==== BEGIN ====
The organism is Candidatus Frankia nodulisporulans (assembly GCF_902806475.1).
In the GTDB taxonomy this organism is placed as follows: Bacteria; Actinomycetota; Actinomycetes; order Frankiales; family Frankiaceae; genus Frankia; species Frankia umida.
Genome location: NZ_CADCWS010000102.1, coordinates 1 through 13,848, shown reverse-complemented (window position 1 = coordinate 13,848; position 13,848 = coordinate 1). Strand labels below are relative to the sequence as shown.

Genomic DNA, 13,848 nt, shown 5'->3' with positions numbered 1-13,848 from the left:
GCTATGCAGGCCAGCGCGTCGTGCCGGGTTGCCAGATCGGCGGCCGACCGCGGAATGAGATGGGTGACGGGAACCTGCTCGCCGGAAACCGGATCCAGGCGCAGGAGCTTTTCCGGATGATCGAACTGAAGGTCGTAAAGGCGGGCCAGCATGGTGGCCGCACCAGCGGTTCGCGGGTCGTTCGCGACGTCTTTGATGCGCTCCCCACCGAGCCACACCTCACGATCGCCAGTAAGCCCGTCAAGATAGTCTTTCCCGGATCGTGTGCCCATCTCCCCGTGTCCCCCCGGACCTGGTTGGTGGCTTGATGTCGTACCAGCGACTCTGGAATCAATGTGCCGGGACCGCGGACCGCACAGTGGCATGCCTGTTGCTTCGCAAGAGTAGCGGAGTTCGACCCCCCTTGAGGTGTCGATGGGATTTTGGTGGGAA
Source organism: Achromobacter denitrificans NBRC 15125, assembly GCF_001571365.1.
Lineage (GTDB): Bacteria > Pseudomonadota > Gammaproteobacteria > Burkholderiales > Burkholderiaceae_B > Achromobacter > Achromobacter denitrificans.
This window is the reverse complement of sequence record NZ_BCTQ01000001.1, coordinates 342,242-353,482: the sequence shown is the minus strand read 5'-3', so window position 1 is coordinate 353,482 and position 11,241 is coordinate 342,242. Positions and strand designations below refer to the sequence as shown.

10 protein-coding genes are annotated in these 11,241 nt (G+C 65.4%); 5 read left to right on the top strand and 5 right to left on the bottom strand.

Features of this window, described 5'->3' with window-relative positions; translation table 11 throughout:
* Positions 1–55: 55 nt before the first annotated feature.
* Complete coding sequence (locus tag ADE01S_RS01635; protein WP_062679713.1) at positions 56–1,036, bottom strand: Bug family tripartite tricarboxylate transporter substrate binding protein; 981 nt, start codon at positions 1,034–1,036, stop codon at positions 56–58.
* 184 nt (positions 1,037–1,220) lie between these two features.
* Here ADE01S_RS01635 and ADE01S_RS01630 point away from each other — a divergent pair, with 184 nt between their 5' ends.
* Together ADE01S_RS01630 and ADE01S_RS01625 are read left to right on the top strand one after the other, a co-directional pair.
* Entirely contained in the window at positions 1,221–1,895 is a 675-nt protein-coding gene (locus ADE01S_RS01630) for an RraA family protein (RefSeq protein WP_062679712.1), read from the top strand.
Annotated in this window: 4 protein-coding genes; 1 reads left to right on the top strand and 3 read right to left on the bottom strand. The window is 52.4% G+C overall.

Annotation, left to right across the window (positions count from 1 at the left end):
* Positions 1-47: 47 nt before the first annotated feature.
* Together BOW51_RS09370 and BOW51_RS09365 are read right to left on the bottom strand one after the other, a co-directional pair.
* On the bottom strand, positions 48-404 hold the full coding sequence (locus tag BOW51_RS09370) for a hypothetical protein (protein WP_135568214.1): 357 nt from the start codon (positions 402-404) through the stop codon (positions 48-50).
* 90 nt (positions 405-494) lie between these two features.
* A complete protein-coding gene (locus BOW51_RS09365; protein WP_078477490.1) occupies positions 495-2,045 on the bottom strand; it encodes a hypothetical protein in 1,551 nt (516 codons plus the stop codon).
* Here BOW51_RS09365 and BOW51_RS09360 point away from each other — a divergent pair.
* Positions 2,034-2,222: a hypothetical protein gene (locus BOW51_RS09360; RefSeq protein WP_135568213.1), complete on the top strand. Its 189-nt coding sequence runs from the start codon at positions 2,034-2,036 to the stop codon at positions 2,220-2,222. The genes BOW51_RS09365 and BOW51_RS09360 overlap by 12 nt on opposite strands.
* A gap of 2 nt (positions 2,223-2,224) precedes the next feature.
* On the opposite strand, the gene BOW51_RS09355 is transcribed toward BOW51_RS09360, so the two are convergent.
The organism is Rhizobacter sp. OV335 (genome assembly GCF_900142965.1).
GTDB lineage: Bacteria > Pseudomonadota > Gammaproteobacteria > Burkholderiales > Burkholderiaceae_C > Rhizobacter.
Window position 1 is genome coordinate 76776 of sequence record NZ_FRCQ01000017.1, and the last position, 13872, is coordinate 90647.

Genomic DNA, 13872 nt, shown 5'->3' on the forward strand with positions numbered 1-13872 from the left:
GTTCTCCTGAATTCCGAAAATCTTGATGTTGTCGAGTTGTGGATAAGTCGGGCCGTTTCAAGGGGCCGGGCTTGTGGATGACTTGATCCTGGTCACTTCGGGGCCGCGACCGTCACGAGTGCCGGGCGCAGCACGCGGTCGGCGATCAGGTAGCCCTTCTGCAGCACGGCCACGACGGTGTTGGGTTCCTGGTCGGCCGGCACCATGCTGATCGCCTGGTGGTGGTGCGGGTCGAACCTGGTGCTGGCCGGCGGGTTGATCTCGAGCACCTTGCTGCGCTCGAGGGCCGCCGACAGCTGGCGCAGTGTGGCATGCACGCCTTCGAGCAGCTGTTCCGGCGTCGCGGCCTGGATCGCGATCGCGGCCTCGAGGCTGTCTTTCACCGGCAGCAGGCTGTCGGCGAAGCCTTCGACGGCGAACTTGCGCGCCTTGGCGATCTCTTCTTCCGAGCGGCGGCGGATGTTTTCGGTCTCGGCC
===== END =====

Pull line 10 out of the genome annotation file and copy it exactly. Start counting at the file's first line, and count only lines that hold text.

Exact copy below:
Features of this window, described 5'->3' with window-relative positions; translation table 11 throughout: